Texas, Nebraska CIOs reflect on organizational landscape

The National Association of State Chief Information Officers (NASCIO) celebrated its 50th anniversary recently at its fall conference in Nashville. Federal News Network’s Ask the CIO: SLED Edition was on the scene for the festivities, and I was honored to mark the occasion of my quarter-century association with NASCIO, interviewing a number of state chief information officers and NASCIO officials which I will discuss in a series of broadcasts and articles.

Getting to share common challenges and solutions among industry peers is not a privilege afforded to everyone in IT. But Texas state Chief Information Officer Todd Kimbriel said it’s especially valuable to the public sector.

Speaking about his favorite session from this year’s NASCIO annual fall conference in Nashville in October, Kimbriel praised the “open mic” which kicks off the event’s opening day. Participation is strictly limited to the state attendees, but Kimbriel said his years in the private sector lacked a similar experience.

Todd Kimbriel
Todd Kimbriel, right, Texas state chief information officer, speaks to John Thomas Flynn on Ask the CIO: SLED Edition.

“We start at nine in the morning; we go until four in the afternoon. And it really is the place where all the states come together to share what are our common challenges, what are our successes, how did people overcome certain objectives or certain barriers,” he said. “This never happened in the private sector, and I spent most of my career in the private sector. The ability to come together and share openly is something that is so unique to public sector and it’s so rewarding and gratifying to be able to share projects that we’ve done that have been successful, and share that with other states through the NASCIO connection.”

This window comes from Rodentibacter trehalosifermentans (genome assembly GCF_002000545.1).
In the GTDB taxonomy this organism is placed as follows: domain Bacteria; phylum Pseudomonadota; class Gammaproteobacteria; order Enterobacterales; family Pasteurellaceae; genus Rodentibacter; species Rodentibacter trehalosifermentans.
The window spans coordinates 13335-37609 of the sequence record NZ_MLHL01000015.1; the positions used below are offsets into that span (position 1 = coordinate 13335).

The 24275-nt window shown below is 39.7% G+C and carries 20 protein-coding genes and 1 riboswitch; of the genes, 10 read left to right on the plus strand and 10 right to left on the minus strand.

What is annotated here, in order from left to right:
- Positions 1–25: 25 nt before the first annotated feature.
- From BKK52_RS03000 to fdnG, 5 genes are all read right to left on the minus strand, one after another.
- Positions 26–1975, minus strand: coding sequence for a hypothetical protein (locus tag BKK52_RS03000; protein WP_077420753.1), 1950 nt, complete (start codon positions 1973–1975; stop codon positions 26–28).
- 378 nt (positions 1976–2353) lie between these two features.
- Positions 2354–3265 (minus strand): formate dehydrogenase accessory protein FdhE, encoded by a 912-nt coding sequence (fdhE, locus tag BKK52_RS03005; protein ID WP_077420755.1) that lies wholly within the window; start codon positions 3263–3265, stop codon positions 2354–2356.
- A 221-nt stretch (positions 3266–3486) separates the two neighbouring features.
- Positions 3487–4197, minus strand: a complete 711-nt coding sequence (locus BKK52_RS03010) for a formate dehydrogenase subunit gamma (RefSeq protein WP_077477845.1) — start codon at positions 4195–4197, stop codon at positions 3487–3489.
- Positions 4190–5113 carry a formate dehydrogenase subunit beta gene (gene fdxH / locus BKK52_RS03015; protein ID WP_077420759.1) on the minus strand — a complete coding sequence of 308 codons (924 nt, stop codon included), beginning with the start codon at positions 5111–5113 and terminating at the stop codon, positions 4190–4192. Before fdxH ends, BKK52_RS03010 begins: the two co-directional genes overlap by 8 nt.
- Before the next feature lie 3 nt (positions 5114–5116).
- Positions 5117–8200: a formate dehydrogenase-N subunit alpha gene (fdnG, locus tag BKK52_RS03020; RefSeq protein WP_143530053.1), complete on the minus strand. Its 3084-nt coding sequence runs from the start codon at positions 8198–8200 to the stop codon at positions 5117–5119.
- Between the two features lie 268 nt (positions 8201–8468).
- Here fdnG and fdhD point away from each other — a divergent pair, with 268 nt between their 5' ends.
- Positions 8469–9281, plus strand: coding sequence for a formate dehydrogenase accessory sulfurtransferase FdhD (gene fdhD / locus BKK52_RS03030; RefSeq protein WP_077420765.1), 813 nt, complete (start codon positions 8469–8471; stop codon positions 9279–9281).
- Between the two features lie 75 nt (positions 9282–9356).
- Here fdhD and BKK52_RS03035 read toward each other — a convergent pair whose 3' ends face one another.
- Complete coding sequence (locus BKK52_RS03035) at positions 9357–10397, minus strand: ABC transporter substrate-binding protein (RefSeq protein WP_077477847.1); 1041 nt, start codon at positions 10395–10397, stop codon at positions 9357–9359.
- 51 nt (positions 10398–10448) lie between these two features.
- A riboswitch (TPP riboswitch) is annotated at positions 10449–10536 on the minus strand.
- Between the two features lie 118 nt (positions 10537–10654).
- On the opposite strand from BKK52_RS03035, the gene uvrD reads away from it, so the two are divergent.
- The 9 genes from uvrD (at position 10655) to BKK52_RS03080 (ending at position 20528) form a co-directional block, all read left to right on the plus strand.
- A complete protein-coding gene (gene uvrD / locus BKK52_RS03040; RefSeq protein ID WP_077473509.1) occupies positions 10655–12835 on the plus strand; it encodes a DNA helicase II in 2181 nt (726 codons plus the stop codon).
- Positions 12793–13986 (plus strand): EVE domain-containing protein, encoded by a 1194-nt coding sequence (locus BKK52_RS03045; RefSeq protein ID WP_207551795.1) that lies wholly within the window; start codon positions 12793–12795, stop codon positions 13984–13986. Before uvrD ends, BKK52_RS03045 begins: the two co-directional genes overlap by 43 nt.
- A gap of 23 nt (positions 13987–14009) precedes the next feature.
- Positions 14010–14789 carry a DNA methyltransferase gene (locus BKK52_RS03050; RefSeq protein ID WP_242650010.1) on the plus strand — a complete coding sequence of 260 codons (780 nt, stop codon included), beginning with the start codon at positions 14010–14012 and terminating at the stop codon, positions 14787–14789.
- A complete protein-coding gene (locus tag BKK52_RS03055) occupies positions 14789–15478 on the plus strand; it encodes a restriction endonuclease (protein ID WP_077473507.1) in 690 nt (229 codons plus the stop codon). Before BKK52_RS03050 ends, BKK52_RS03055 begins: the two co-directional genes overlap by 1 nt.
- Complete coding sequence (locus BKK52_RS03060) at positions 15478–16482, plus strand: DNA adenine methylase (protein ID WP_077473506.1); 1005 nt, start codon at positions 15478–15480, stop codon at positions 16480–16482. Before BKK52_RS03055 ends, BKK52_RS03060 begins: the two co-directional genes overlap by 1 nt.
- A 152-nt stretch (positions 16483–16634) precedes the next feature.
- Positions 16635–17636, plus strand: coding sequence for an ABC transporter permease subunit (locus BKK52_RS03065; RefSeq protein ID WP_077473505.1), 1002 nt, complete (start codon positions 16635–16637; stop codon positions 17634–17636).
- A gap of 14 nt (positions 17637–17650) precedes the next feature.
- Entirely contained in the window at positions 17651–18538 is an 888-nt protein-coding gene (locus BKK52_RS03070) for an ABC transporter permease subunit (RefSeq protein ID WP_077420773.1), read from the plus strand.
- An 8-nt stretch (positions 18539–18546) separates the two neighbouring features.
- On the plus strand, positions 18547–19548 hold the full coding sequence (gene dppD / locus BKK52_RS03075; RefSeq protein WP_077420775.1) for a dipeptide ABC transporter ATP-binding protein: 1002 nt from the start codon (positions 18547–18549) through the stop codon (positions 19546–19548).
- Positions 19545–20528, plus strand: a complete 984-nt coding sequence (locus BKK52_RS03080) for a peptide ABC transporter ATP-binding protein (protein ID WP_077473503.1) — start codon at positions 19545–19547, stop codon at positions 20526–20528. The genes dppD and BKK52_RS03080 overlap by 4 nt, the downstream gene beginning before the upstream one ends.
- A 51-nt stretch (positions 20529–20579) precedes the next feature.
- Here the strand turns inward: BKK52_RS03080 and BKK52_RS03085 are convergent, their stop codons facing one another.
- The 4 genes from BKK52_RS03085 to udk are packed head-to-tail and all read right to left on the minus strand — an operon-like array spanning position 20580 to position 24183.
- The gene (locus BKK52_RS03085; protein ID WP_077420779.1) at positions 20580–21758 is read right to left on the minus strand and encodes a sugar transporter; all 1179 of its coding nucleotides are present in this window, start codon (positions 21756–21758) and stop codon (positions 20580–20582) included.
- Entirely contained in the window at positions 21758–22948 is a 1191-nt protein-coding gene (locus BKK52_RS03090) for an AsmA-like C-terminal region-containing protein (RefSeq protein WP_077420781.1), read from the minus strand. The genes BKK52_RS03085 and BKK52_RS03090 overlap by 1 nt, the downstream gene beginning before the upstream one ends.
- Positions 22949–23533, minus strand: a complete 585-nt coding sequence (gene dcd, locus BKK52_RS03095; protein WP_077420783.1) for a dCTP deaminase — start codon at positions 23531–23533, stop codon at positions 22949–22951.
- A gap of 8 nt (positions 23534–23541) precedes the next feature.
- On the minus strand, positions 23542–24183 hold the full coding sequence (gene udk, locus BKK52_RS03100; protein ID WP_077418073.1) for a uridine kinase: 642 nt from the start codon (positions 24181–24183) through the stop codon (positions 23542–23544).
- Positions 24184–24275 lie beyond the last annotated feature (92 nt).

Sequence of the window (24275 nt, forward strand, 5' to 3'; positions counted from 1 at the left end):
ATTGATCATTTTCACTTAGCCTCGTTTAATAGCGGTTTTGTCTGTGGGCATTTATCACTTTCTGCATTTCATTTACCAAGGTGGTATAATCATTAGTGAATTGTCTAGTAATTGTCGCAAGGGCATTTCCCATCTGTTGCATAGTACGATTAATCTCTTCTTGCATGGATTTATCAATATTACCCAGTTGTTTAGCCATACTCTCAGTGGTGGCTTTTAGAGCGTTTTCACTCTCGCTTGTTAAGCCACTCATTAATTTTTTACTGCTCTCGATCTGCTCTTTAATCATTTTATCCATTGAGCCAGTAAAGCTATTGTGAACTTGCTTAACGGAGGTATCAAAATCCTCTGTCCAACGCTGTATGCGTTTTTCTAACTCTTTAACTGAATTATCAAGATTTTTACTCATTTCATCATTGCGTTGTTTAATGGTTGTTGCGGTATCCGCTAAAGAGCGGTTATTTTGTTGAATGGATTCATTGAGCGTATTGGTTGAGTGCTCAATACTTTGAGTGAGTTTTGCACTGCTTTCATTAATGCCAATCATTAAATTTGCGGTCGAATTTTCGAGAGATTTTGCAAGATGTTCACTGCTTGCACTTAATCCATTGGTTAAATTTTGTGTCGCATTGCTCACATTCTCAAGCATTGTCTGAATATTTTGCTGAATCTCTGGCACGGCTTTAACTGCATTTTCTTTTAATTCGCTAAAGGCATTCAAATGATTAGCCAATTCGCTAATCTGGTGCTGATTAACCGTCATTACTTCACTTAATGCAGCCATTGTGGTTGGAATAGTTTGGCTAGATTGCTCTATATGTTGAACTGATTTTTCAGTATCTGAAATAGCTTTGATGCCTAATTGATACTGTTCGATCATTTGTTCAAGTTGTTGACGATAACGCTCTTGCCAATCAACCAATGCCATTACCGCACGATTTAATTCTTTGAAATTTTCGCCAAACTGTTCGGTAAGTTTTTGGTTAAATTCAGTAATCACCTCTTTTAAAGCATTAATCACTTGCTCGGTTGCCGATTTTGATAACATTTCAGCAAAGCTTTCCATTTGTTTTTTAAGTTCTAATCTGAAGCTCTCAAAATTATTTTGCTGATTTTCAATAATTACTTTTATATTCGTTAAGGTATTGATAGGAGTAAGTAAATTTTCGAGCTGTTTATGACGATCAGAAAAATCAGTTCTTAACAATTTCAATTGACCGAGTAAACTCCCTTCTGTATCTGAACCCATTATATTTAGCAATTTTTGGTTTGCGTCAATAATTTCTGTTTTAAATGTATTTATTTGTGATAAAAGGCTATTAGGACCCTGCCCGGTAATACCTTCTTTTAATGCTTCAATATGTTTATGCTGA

Leading up to the conference, the NASCIO executive committee solicits topics for the open mic session from membership and assembles a dozen or so for discussion.

“One year it’s cloud, maybe it’s Office 365, email, or it might be database related. Another year it might be how do you solve a ransomware attack? How do you prepare and prevent for ransomware attacks,” Kimbriel stated.

Once they start on a topic they watch where the conversation goes. They may spend a 30 minute dialogue with the first 15 minutes of conversation addressing that topic and then in the next 15 go off on a tangent that was completely unexpected.

“It delivers a tremendous amount of value because the audience jumps in and engages completely. So it’s very, very meaningful,” Kimbriel said.

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Too many chiefs spoil the pot?

We also spoke of the increasing custom of creating new “chiefs” within state government organizations in addition to the CIO and chief information security officer. Recent examples include the chief innovation officer, the chief data officer and the chief privacy officer, among others. It’s tough to keep them all apart and their positions in the organization charts are all over the place. And this can lead to problems.

“For example, from my perspective organizations that have created a chief innovation officer have to be very, very careful. The creation of that role sort of absolves the rest of an organization from trying to be innovative because they think ‘That’s that guy’s job, so I don’t have to worry about it anymore,’” Kimbriel explained. He insisted that in reality, a good strategy for a chief innovation officer is not to actually be the source of the innovation, but to be the leader responsible for creating the environment that fosters such innovation.

We also covered the recent scourge of ransomware attacks which have afflicted local government operations in Texas. This past summer over 20 Texas towns have been struck by a coordinated ransomware attack, according to the state’s Department of Information Resources. He recalls it quite vividly.